The biggest justification for selling the jobs of public employees to private corporations is that it will save money for the taxpayers. From school custodians to health insurance professionals, the story is that corporations can somehow hire employees for important public services and still make money for their shareholders.
The obvious ways to accomplish this feat are by reducing the salaries and benefits of the employees, and by shortcutting the public on the services for which the corporations are being paid.
Then there are the inevitable cost increases when time comes to renew the contract.
Even so, many people are willing to go with privatization because they are convinced that it does save money.
Now comes this report in the New York Times about a new study showing "that the government actually pays more when it farms out work."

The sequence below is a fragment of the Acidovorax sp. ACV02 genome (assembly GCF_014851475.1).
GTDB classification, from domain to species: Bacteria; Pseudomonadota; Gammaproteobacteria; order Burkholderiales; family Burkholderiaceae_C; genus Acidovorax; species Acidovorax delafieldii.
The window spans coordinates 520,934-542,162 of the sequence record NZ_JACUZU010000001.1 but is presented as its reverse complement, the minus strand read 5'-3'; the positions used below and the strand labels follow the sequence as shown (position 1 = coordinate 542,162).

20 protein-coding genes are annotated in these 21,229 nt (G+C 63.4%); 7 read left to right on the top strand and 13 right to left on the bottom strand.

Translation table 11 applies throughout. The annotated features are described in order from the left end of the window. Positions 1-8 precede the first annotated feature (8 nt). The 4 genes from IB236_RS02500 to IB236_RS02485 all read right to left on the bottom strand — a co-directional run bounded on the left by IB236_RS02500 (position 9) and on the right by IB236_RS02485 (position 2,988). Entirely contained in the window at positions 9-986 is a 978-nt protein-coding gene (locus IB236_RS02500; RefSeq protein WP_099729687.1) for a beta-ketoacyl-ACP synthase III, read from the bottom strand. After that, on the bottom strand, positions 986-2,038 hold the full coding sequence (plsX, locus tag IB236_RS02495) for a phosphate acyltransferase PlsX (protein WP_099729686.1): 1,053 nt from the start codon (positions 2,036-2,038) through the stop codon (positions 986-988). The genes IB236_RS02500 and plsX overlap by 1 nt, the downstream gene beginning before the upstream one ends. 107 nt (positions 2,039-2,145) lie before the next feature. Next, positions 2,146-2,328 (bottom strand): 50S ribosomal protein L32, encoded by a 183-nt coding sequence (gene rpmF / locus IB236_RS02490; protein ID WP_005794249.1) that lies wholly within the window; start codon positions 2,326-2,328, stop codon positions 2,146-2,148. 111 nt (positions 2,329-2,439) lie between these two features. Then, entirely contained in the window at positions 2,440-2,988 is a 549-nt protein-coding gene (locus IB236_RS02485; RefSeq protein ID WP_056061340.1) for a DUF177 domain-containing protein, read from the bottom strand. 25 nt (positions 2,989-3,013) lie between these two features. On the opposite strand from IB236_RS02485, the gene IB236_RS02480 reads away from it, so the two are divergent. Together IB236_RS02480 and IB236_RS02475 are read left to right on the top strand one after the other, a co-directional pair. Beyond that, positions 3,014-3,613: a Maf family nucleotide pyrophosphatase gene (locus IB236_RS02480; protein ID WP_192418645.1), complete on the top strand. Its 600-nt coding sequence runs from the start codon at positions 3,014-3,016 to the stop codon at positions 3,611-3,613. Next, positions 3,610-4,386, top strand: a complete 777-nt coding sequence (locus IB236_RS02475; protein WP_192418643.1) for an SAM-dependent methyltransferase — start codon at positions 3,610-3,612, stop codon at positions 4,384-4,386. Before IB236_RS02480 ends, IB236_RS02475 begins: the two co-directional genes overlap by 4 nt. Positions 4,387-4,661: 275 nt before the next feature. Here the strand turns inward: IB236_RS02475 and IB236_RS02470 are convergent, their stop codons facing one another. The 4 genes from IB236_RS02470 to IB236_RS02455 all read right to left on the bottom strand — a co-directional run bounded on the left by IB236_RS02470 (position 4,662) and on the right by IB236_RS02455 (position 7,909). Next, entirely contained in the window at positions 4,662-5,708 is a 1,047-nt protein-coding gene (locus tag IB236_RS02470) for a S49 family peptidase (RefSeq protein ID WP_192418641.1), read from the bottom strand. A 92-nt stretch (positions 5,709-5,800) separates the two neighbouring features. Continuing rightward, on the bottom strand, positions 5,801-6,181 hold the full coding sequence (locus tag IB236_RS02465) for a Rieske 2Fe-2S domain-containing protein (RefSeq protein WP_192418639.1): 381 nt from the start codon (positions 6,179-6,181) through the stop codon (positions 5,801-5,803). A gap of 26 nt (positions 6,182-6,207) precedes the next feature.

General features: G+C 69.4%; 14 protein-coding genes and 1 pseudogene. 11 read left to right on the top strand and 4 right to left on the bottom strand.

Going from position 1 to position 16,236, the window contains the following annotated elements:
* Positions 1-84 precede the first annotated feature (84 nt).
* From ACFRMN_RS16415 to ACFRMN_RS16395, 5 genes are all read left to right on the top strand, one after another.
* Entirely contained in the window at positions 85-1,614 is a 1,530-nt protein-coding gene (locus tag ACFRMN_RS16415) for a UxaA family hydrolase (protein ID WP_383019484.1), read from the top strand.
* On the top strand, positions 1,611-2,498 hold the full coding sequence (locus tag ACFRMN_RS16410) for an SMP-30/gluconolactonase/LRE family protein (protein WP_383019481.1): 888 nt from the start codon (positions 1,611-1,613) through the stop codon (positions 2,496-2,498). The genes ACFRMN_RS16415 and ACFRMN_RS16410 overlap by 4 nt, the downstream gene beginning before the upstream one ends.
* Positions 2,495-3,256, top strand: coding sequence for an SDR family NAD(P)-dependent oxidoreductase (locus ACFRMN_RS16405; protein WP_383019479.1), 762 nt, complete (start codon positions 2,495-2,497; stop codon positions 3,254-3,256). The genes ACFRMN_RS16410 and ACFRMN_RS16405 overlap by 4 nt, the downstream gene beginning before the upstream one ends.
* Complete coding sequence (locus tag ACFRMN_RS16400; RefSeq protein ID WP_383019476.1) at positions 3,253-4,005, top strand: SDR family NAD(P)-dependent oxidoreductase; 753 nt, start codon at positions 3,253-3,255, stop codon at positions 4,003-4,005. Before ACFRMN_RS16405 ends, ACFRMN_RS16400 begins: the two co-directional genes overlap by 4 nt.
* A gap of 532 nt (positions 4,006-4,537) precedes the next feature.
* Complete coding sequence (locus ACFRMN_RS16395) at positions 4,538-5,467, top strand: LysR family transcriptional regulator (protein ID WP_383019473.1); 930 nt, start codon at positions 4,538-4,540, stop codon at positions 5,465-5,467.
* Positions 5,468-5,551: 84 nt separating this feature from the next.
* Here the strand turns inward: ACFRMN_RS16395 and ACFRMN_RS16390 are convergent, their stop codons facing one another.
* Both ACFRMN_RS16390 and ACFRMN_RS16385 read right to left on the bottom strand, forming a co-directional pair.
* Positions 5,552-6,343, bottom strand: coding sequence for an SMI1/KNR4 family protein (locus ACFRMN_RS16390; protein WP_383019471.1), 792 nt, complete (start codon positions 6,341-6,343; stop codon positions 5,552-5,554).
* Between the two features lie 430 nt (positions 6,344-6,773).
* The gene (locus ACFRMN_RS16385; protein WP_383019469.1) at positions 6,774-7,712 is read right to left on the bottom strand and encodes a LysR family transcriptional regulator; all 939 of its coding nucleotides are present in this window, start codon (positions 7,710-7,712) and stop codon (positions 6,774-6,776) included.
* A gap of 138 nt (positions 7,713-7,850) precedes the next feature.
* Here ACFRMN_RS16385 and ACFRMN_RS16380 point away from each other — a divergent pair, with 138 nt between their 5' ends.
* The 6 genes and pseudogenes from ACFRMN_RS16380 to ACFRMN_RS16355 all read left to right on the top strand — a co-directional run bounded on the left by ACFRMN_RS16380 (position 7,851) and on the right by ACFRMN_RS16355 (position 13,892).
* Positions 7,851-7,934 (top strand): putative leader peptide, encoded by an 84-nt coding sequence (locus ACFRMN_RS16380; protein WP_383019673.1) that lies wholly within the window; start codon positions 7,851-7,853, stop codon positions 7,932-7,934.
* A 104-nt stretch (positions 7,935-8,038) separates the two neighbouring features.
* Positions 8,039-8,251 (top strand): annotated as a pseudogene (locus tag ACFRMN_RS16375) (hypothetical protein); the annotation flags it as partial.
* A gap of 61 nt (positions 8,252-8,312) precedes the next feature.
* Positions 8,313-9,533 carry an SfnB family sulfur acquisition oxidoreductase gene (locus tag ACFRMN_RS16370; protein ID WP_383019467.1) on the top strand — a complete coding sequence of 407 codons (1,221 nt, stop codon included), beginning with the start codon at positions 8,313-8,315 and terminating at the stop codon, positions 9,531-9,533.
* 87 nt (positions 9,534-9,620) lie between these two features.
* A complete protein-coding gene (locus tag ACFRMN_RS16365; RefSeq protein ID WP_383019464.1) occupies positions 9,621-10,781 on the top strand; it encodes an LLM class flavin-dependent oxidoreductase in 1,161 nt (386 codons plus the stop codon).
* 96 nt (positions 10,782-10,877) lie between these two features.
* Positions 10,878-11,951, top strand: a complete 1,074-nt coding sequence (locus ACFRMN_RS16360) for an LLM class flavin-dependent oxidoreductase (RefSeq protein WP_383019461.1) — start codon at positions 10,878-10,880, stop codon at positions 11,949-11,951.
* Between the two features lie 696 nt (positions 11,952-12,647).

That's right. As reporter Ron Nixon puts it, "The study found that in 33 of 35 occupations, the government actually paid billions of dollars more to hire contractors than it would have cost government employees to perform comparable services."
The study, produced by the non-partisan Project on Government Oversight, focuses on contracts issued by the U.S. government. Today, though, an article appeared on POGO's Web site saying that states are overpaying for privatization as well.
In the article, Dana Liebelson wrote, "state governments faced with budget pressure are making mistakes similar to the federal government, privatizing and contracting for services on a large scale without determining whether the decisions make fiscal sense."